As the world prepares for the next pandemic, we’re all ready to burst. The emergence of the Content Creator economy in 2020 caught many by surprise. It refers to individuals who create content without the media companies.
The rise of content creators on Substack has been abuzz. Some of them include Ashley Feinberg and Matthew Yglesias. I believe that the “creation” economy will drive the next generation of content creation.
In the 1990s, few people were content creators. Today, around half of the world’s population is content creators. This is largely due to the rapid emergence of tools that make it easier for creators to monetize their work.
Two technological forces have made it easier for creators to create their businesses: the rise of platforms that allow them to monetize their work and the no-code tools that allow them to start their businesses.
While ad revenue is still a fickle beast, subscription platforms like Substack and Patreon make it so that people can easily subscribe to creators’ work. Other platforms like LinkedIn Learning and Udemy make it easier for creators to monetize their work.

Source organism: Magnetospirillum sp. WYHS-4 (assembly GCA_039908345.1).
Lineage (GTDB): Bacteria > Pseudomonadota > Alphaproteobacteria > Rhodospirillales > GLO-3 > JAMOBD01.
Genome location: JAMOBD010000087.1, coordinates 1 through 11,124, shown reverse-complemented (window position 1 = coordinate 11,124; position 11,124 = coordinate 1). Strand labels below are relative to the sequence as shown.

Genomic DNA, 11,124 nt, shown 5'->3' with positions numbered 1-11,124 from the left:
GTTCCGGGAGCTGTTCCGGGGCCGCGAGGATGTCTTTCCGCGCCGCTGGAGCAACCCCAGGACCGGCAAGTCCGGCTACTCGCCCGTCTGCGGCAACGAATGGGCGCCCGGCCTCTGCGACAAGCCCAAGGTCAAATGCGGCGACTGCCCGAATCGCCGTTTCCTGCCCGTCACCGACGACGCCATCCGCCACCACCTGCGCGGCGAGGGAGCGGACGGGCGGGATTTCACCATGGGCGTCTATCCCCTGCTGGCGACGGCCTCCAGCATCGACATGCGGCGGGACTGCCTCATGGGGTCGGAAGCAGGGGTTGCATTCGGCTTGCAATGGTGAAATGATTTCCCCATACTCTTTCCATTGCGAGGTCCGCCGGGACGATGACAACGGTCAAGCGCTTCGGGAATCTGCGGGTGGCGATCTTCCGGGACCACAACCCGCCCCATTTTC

What will the content revolution intend for trademarks?
The parallels between the current pandemic and the creative revolution that happened during the 1920s are striking. The rise of pandemics forces people to rethink their notions of storytelling and art. As things are back to normal, there’s a renewed sense of momentum for creators.
Many marketers will look at the “Content creation” economy and see new advertising vessels. But they’ll also see the same old ad playbook. Here’s how:
- Encompassing internal influencers
- Double down on inventive expertise—even if you can’t choose them full-time
- Know your clients inside out
- Give your inventive team independence
- Invest in both “creator economy” & “enterprise content creation” tools
To know more about content creation and strategies, ask Apex Solutions Ltd, will discuss it in detail.